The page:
No aspect of bullion coins is quite so important or quite so difficult to explain as legal tender status. Just what, in fact, constitutes a legal tender bullion coin is the matter of no little debate and seems to change from nation to nation.
Legal tender status for a bullion coin distinguishes it, at least in the mind of the collector or investor, from the many privately issued bullion pieces on the market. It is a badge of honor and legitimacy.
As an example, the American Arts Gold Medallion series of 1980 to 1984, though issued by the Bureau of the Mint under congressional mandate, was not afforded legal tender status. The distinction between “official,” which the medallions are, and “legal tender,” which they are not, may seem trivial to the point of an argument of semantics. However, the investors who were expected to purchase a minimum of a million ounces of the medallions every year stayed away in droves. The program was a failure.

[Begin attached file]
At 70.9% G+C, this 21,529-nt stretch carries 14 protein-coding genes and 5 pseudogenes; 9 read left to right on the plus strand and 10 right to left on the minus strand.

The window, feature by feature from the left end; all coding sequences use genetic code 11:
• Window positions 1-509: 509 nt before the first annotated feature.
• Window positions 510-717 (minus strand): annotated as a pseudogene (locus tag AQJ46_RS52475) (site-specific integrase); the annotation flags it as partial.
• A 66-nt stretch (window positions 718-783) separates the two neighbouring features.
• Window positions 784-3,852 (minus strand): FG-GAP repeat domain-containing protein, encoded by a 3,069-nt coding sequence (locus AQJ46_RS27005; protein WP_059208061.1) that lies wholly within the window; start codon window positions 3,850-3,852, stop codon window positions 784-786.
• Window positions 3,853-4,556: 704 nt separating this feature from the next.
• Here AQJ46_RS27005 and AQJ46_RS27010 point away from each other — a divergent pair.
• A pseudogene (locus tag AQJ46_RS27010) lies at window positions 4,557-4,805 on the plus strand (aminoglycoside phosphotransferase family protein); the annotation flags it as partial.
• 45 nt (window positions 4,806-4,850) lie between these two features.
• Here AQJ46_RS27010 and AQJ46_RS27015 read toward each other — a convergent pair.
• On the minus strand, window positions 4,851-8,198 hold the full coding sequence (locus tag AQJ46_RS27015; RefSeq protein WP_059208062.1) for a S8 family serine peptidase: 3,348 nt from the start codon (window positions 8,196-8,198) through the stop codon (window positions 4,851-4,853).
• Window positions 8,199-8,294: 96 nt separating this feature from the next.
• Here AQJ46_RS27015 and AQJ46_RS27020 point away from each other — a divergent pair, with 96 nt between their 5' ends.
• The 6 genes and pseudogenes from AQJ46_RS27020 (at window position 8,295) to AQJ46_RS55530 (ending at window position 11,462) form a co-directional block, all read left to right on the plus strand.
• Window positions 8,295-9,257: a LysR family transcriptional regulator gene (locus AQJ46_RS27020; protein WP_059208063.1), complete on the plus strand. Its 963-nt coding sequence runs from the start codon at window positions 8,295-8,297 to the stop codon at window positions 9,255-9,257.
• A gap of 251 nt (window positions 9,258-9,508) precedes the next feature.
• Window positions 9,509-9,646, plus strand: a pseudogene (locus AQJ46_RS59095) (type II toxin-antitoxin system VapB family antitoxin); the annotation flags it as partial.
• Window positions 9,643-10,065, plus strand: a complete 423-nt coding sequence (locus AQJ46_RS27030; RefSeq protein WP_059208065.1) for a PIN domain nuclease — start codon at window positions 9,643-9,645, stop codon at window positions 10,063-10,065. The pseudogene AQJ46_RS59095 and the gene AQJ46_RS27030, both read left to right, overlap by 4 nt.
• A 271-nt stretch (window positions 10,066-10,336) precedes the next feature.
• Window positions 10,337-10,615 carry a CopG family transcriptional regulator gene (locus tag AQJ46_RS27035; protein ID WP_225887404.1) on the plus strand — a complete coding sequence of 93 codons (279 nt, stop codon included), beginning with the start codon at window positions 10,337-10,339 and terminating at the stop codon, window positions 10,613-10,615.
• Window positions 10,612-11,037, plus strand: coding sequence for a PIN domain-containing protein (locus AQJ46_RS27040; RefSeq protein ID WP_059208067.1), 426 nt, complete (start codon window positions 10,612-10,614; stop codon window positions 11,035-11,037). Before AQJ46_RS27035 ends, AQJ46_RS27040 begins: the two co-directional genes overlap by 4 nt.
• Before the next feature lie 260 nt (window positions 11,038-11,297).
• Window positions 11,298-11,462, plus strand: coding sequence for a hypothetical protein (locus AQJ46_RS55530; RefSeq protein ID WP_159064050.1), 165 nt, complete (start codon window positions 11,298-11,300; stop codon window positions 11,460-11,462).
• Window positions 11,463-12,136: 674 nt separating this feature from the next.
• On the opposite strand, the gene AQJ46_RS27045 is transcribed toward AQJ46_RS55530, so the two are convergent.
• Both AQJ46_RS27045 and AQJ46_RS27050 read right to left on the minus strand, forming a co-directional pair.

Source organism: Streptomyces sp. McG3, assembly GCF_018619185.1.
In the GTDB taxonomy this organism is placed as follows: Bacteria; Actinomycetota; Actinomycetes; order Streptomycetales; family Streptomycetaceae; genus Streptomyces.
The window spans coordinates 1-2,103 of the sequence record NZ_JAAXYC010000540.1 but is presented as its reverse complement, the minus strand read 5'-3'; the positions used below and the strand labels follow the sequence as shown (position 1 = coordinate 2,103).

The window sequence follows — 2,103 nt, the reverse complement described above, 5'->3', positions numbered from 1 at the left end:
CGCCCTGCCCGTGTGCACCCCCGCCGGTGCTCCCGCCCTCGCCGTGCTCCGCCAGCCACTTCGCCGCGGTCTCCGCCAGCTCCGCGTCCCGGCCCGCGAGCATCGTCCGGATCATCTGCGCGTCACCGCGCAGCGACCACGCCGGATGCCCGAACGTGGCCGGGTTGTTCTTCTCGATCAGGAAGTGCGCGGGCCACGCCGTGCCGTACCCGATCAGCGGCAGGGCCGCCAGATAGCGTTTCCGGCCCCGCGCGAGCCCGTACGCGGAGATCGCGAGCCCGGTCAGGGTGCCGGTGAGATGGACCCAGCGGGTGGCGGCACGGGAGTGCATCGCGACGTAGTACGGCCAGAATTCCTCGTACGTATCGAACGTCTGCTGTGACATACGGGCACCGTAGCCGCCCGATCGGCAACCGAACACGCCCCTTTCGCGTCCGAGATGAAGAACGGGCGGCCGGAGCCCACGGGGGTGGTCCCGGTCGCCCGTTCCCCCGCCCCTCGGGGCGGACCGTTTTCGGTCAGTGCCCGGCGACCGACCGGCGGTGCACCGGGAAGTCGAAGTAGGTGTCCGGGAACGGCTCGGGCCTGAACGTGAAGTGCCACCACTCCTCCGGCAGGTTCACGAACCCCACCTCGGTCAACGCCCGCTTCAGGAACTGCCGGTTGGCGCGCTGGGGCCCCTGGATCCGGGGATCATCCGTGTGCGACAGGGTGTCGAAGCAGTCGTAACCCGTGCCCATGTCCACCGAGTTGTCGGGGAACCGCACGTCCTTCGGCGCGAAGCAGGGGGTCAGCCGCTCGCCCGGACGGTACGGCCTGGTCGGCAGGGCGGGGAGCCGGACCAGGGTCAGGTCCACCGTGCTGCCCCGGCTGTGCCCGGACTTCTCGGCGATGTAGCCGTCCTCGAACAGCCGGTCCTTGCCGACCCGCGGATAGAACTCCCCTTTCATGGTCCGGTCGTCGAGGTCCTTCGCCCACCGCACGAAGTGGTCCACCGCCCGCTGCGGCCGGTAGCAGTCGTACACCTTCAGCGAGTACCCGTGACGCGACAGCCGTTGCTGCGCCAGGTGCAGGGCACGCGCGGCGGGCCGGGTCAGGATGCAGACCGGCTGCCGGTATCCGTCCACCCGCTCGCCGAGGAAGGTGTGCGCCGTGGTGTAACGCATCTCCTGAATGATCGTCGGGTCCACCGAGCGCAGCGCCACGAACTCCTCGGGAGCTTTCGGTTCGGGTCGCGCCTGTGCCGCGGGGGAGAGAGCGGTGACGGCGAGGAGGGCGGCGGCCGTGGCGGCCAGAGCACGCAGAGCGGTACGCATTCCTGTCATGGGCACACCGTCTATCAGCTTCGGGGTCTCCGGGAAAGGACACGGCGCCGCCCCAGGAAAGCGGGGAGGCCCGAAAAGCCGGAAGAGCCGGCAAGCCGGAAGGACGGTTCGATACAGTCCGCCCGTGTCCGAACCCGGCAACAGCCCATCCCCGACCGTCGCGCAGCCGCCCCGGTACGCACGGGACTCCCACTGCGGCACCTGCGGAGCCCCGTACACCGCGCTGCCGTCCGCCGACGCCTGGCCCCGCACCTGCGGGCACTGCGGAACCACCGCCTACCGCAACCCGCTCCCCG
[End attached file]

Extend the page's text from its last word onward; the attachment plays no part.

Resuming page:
The American Arts Gold Medallions were designed with the investor in mind, the larger piece containing 1 ounce of fine gold and the smaller a half ounce. However, the pieces of 1980 and 1981 have a “medal-like” appearance. Obverses are portraits of the artist with the name above the bust. Reverses show a scene reminiscent of the artist with the legend american arts commemorative series and the date of issue around. The edges are plain.
In 1982 the pieces were altered to give them a more “coin-like” appearance. Reeded edges and rim beading were added. Dates were moved into the field. The legend UNITED STATES OF AMERICA was added to the obverse and one ounce gold or one half ounce gold was added to the reverse.
In comparison to the Krugerrand, the later American Arts Gold Medallions certainly looked like bullion coins. The Krugerrand has a reeded edge and beading. The obverse has a portrait of Paul Kruger and SUID AFRICA • SOUTH AFRICA; the reverse the date, and the legends KRUGERRAND and FYN GOUD 1 OUNCE FINE GOLD around a springbok design.
Marketing attempts for the sale of the American Arts Gold Medallions included the name U.S. Gold, which was given the program by J. Aron & Co., the firm that contracted in 1983 to be the prime distributor of the U.S. Mint-produced gold medallions. The public did not respond to this marketing attempt. The Mint set up a telephone ordering system that was also unsuccessful.
The above is an excerpt from the eighth edition of the Coin World Almanac , published by Amos Media Company in 2011.